Links, 4/21/10

There are these small clouds of bugs swirling around outside on campus. It just rained, and while not all the bugs are mosquitoes, they are still quite annoying. It’s sunny and beautiful otherwise, and one wants to be out working, not cooped up in a room avoiding a few pests.

  • “North Dakota Has Jobs Aplenty, but Little Housing” (nytimes, h/t Josh) – the most interesting thing about this article is how lots of money and opportunity don’t automatically create what is good, let alone what is just. From the article:  If the problems are bad for oil workers, who are well paid, they are worse for locals in less lucrative jobs, who have seen their rents soar. There are still some houses for sale here, but many of the newcomers arrive from grim chapters — foreclosures, bankruptcies, layoffs. They have little hope of qualifying for mortgages.
  • Over in Pakistan, some very brave individuals are standing up every day to extremism (nytimes, h/t Josh) – from the article: The professor was working in his office here on the campus of Pakistan’s largest university this month when members of an Islamic student group battered open the door, beat him with metal rods and bashed him over the head with a giant flower pot.
  • Megan McArdle, “Goldman in the Eye of the Beholder” – from the article: Regulatory agencies should not be in the practice of helping serve the political ends of the party in power, no matter how worthy those ends. In practice, of course, they often do . . . think district attorneys around election time.  But we shouldn’t encourage it.  To the extent that we want to have anything like a working technocracy, we need those institutions to be as independent from politics as possible.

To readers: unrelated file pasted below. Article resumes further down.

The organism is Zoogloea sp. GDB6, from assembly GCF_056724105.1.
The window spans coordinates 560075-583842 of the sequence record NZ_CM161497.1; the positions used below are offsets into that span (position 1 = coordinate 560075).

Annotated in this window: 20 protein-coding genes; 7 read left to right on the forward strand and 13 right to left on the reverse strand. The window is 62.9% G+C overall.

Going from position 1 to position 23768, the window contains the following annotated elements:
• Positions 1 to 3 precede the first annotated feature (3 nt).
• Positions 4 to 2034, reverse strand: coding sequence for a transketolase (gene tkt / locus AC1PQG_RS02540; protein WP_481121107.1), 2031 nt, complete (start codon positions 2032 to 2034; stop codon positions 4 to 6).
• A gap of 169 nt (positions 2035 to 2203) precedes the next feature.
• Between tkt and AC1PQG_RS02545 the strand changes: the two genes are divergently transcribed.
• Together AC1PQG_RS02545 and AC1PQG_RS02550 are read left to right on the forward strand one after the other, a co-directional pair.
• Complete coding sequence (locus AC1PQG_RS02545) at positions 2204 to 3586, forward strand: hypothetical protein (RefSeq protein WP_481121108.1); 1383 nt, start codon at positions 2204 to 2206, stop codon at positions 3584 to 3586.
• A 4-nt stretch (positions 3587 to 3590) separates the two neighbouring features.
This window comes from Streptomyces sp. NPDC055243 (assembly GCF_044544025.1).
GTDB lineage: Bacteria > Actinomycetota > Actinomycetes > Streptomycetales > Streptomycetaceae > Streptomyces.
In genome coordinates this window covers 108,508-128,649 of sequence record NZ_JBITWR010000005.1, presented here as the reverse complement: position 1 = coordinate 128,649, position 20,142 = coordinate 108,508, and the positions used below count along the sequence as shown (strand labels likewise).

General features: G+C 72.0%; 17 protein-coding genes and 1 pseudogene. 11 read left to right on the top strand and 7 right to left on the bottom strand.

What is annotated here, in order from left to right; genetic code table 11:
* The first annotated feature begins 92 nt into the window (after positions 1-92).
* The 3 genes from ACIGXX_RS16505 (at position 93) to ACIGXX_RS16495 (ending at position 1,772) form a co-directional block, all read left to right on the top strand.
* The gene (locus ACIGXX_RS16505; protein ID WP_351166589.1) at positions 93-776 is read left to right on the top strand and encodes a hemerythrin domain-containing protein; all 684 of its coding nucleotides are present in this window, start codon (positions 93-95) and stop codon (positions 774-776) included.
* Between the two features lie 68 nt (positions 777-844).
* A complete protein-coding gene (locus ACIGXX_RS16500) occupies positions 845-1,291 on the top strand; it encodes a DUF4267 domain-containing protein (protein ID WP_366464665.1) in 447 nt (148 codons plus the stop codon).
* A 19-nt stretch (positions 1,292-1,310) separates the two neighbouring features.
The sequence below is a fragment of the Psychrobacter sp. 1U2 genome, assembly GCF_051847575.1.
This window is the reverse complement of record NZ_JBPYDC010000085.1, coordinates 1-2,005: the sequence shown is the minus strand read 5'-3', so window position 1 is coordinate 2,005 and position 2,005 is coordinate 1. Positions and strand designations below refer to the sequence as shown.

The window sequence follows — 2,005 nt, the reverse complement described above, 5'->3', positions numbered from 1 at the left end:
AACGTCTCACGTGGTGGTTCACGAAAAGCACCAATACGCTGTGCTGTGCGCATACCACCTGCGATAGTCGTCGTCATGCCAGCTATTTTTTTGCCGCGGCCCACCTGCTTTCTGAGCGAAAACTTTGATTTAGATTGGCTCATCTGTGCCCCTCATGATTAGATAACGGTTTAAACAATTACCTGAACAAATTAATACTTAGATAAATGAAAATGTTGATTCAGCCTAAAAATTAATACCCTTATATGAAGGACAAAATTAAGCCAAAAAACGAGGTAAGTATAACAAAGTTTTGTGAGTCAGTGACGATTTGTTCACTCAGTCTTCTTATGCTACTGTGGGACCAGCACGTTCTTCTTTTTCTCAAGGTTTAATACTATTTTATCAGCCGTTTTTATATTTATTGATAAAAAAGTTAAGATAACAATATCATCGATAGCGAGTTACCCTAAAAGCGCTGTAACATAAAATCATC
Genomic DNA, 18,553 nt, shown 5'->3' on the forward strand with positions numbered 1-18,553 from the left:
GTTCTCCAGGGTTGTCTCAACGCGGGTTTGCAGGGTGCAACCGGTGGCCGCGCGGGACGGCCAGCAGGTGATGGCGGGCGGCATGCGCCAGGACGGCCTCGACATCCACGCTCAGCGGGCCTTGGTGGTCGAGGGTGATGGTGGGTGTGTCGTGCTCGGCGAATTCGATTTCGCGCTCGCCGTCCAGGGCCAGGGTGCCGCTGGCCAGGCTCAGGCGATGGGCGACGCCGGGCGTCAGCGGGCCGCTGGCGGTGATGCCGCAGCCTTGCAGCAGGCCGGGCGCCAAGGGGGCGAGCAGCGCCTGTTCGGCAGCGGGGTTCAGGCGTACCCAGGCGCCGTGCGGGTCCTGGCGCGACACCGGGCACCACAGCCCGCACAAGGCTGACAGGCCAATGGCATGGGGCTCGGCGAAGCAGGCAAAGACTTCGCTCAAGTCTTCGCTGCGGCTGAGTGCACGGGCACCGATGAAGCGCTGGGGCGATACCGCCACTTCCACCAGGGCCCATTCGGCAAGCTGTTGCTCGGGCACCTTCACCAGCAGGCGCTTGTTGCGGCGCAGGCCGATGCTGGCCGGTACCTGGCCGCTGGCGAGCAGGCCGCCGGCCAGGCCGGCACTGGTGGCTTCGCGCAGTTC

• Amos Hunt, “More Inelegant Discussion of Confinement” – from the post: “Today the difference between a good and a poor architect is that the poor architect succumbs to every temptation and the good one resists it.” (Wittgenstein)

1 Comment

  1. “Today the dif­fer­ence between a good and a poor archi­tect is that the poor archi­tect suc­cumbs to every temp­ta­tion and the good one resists it.” (Wittgenstein)

    Great quote.

    Good start to a well written article that you linked to. Was an interesting read.

Leave a Comment

Your email address will not be published. Required fields are marked *

This site uses Akismet to reduce spam. Learn how your comment data is processed.